Cloudy Bay 2020, and back to 2006

This online tasting was hosted by winemaker Daniel Sorrell, who has been at Cloudy Bay since 2015. Daniel says he graduated from university in Australia “with no real interest in wine,” and ended up in London working in finance. It was a visit to Montpellier, and a couple of days helping to make wine with a friend, that made him start to think about making wine. So he returned to Australia, were he qualified in oenology, then experience was acquired in Australia, with Chapoutier in France, and then he took up the position of assistant winemaker, and then winemaker, with Cape Mentelle in Western Australia, another part of the Moët-Hennessy portfolio. He cites David Hohnen, who first planted Cloudy Bay and set up Cape Mentelle, as a major influence.

David also professes a love for Sauvignon Blanc, “especially in a year like 2020, when you have the chance to make something special.” It was a cool season to begin with, but exceptional weather carried on through to harvest. Coronavirus certainly presented challenges: many of their harvest workers come from northern Italy and would have to quarantine. But then New Zealand was locked down completely, and Daniel feared the most promising vintage he’s seen at Cloudy Bay was going to go to waste. The news that winemaking would be classed ‘essential business’, and could operate, came as a massive relief: “I confess, I opened a bottle of Krug,” he says.

Of course the need for Covid security made the vintage experience an odd one: “I really missed the emotions and the fun of the vintage, it was a bit of a sterile environment not being able to take the team for a beer at the end of shift, not being able to eat together, having to work two rows apart in the vineyard. There was not much banter, more shouting at each other over the vines. It was a bizarre season, but we got through it.”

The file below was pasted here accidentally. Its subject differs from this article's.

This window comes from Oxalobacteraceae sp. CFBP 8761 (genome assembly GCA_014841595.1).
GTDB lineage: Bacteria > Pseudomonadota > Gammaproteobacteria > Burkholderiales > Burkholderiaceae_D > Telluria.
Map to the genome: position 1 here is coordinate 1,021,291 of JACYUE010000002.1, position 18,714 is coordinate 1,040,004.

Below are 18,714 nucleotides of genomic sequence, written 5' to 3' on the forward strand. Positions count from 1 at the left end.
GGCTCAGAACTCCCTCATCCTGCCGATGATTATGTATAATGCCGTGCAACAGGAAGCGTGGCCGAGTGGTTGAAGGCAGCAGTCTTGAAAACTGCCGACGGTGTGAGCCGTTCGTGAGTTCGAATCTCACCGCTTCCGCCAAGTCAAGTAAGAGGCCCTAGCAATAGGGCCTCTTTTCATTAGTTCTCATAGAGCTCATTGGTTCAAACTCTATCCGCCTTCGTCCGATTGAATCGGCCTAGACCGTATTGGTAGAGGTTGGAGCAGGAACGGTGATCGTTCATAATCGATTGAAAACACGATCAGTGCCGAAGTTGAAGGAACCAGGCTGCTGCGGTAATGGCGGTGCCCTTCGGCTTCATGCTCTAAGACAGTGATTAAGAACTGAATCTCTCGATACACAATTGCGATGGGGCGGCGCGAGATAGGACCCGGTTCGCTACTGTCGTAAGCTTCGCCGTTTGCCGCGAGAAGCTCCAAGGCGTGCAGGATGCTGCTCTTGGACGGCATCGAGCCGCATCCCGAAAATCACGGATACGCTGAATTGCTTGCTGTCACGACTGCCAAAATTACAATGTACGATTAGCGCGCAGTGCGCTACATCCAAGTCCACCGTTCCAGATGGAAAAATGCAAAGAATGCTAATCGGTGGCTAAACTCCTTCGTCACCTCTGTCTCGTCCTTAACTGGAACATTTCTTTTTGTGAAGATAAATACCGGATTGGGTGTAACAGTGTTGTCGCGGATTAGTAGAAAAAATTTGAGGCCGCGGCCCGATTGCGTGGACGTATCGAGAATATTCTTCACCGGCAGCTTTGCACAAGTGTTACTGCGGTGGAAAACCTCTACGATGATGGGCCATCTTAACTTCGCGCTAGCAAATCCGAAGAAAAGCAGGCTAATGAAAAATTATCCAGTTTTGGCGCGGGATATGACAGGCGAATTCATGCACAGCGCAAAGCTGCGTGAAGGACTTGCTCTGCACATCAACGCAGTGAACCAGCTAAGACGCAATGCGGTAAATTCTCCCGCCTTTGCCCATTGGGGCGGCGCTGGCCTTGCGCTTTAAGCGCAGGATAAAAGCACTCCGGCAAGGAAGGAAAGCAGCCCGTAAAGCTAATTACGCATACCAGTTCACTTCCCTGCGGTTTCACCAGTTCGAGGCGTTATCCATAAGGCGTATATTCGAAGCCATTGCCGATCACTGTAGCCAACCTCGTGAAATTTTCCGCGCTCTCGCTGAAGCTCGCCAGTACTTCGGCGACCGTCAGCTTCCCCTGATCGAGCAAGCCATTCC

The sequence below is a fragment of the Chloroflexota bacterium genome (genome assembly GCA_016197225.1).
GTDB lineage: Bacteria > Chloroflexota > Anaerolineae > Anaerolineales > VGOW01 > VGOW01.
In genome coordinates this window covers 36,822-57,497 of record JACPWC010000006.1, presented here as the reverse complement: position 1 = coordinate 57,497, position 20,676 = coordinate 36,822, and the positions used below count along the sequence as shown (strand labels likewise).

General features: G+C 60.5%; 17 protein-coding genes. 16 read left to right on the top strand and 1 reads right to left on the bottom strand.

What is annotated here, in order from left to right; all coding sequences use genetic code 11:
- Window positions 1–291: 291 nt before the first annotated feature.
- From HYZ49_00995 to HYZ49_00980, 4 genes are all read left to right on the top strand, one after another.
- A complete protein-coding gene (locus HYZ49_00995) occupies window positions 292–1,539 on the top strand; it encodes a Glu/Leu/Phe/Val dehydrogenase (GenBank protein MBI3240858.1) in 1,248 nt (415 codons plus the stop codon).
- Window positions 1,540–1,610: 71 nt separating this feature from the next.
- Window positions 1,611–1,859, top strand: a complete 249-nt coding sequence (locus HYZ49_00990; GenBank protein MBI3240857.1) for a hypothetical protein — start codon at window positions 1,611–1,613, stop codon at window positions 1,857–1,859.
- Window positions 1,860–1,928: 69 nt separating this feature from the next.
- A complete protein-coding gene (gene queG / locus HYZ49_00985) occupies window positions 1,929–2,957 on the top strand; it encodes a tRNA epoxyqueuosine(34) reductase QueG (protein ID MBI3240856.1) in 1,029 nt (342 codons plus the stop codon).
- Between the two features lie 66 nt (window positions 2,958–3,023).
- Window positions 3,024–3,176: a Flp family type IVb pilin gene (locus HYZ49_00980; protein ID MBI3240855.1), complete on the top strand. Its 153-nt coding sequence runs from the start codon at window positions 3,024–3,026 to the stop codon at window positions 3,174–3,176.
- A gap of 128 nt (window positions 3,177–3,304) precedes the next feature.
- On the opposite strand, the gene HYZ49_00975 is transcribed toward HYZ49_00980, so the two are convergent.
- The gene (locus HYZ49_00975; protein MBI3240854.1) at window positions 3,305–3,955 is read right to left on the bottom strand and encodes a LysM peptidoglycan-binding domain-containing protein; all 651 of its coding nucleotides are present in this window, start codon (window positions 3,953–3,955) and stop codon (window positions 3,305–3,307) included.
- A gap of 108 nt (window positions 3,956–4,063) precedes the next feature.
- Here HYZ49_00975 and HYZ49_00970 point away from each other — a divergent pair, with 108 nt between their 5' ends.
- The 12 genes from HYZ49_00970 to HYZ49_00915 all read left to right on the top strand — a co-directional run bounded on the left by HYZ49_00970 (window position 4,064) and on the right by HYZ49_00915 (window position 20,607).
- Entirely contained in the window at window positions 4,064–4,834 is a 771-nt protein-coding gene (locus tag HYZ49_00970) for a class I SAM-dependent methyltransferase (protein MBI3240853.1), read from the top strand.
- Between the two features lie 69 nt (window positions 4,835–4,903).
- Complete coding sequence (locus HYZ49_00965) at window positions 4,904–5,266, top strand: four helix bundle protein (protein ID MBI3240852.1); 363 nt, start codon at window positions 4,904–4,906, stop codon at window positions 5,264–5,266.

2020 is the first year that Cloudy Bay has contained a proportion of fruit from their newly certified organic vineyard, only seven hectares, but Daniel believes “it is our future direction.” The new head winemaker is Nikolai St George (who I met almost exactly a year ago when I visited him at Geisen Estate). Under Nikolai, Giesen had been moving to organics and exploring single vineyard wines, such as their Fuder Chardonnay from the Clayvin vineyard, and Daniel says he would be interested in making single vineayrd wines at Cloudy Bay too, “exploring the differences between the heavier clay and gravels soils for example. It might be something Nikolai could be keen on.”

The Wines

This tasting of the new 2020 vintage of the Sauvignon Blanc was accompanied by the 2016 and 2006 for comparison. Though very few people will cellar a Marlborough Sauvignon for 14 years, the wine showed really well, and Daniel says “I really like the wines at four or five years of age, but ageability really is a strength for Cloudy Bay.”

(2020) There's normally around 7% oak fermented wine in Cloudy Bay, but this year was so good that it was pulled back to 4% to showcase the fruit. There is pea shoot and fresh leafy green herbs, a touch of elderflower, but also peachy, ripe and quite exotic fruit. The palate has beautiful balance, with arguably less 'aggression' than a brand new Marlborough Sauvignon might exhibit, a beautiful purity and focus, grapefruit and orange, and a long, shimmering finish of lime peel and salts. A very good Cloudy Bay this.
(2021) In this year there was drought, and water was cut off for over 20 days. Daniel says they were lucky that they crop lower than other producers and the vines didn't suffer. There was not the same diurnal shift of 2020, so the aromatics did not develop in the same way. More subdued, creamy and lightly vanilla-touched compared to the 2020. A more mellow nutty apple character, more orchard fruit and just the merest touch of exotic character. The palate has great minerality and dryness, much more European in character now arguably, with a really delightful zest and free-flowing freshness, that subtle nuttiness continues. So different from the 2020 in character, which is as much vintage and oak use, as we it is age I suspect. Price quoted is for a magnum (tasted from magnum).
(2021) An excellent vintage. A little darker but still green and bright. Toasty, nutty, like an aged Riesling in a way, lovely sheen and creaminess, and this made in all stainless steel. All those pungent SB characters now mellowed and subdued. The palate is superb, sweet orchard fruits, hints of melon, maybe kiwi fruit or melon, delicious juiciness of grapefruit and lemon. Lovely balance too, quite surprising for a 2006 wine, delightful concentration and intensity, balanced to the finish. A real treat to taste this. Not currently available.

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